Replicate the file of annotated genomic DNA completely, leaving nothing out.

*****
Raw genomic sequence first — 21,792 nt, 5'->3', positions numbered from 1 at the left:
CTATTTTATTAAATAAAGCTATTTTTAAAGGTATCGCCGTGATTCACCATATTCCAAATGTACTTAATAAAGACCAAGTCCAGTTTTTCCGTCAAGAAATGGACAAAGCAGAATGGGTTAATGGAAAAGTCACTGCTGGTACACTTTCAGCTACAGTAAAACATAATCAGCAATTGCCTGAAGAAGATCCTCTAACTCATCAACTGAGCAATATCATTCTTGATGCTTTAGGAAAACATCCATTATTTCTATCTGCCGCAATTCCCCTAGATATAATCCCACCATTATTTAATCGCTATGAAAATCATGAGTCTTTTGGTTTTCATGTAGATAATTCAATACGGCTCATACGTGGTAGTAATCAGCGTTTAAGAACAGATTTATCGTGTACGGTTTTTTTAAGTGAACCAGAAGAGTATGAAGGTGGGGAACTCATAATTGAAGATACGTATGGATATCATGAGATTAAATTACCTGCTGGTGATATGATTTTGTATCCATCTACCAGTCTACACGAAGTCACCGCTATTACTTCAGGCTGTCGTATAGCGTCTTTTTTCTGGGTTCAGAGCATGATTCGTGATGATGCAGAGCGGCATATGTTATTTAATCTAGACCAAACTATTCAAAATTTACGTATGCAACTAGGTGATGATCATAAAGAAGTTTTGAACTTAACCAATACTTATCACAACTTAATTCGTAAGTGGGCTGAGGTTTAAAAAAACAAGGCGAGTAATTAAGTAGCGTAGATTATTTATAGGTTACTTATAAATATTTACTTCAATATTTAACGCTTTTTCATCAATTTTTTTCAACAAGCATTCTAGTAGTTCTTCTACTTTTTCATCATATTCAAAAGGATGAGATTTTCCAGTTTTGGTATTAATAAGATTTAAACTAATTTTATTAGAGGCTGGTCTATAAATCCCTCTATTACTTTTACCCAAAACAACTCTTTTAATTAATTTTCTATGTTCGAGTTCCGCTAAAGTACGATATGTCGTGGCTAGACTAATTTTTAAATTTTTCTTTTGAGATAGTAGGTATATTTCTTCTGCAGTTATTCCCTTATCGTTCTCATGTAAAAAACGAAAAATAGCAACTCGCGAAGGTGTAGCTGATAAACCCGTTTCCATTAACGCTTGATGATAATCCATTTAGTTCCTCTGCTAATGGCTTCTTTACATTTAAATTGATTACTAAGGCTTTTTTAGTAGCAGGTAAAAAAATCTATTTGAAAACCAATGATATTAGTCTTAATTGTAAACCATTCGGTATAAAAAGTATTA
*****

Raw genomic sequence first — 21,792 nt, 5'->3', positions numbered from 1 at the left:
CTATTTTATTAAATAAAGCTATTTTTAAAGGTATCGCCGTGATTCACCATATTCCAAATGTACTTAATAAAGACCAAGTCCAGTTTTTCCGTCAAGAAATGGACAAAGCAGAATGGGTTAATGGAAAAGTCACTGCTGGTACACTTTCAGCTACAGTAAAACATAATCAGCAATTGCCTGAAGAAGATCCTCTAACTCATCAACTGAGCAATATCATTCTTGATGCTTTAGGAAAACATCCATTATTTCTATCTGCCGCAATTCCCCTAGATATAATCCCACCATTATTTAATCGCTATGAAAATCATGAGTCTTTTGGTTTTCATGTAGATAATTCAATACGGCTCATACGTGGTAGTAATCAGCGTTTAAGAACAGATTTATCGTGTACGGTTTTTTTAAGTGAACCAGAAGAGTATGAAGGTGGGGAACTCATAATTGAAGATACGTATGGATATCATGAGATTAAATTACCTGCTGGTGATATGATTTTGTATCCATCTACCAGTCTACACGAAGTCACCGCTATTACTTCAGGCTGTCGTATAGCGTCTTTTTTCTGGGTTCAGAGCATGATTCGTGATGATGCAGAGCGGCATATGTTATTTAATCTAGACCAAACTATTCAAAATTTACGTATGCAACTAGGTGATGATCATAAAGAAGTTTTGAACTTAACCAATACTTATCACAACTTAATTCGTAAGTGGGCTGAGGTTTAAAAAAACAAGGCGAGTAATTAAGTAGCGTAGATTATTTATAGGTTACTTATAAATATTTACTTCAATATTTAACGCTTTTTCATCAATTTTTTTCAACAAGCATTCTAGTAGTTCTTCTACTTTTTCATCATATTCAAAAGGATGAGATTTTCCAGTTTTGGTATTAATAAGATTTAAACTAATTTTATTAGAGGCTGGTCTATAAATCCCTCTATTACTTTTACCCAAAACAACTCTTTTAATTAATTTTCTATGTTCGAGTTCCGCTAAAGTACGATATGTCGTGGCTAGACTAATTTTTAAATTTTTCTTTTGAGATAGTAGGTATATTTCTTCTGCAGTTATTCCCTTATCGTTCTCATGTAAAAAACGAAAAATAGCAACTCGCGAAGGTGTAGCTGATAAACCCGTTTCCATTAACGCTTGATGATAATCCATTTAGTTCCTCTGCTAATGGCTTCTTTACATTTAAATTGATTACTAAGGCTTTTTTAGTAGCAGGTAAAAAAATCTATTTGAAAACCAATGATATTAGTCTTAATTGTAAACCATTCGGTATAAAAAGTATTA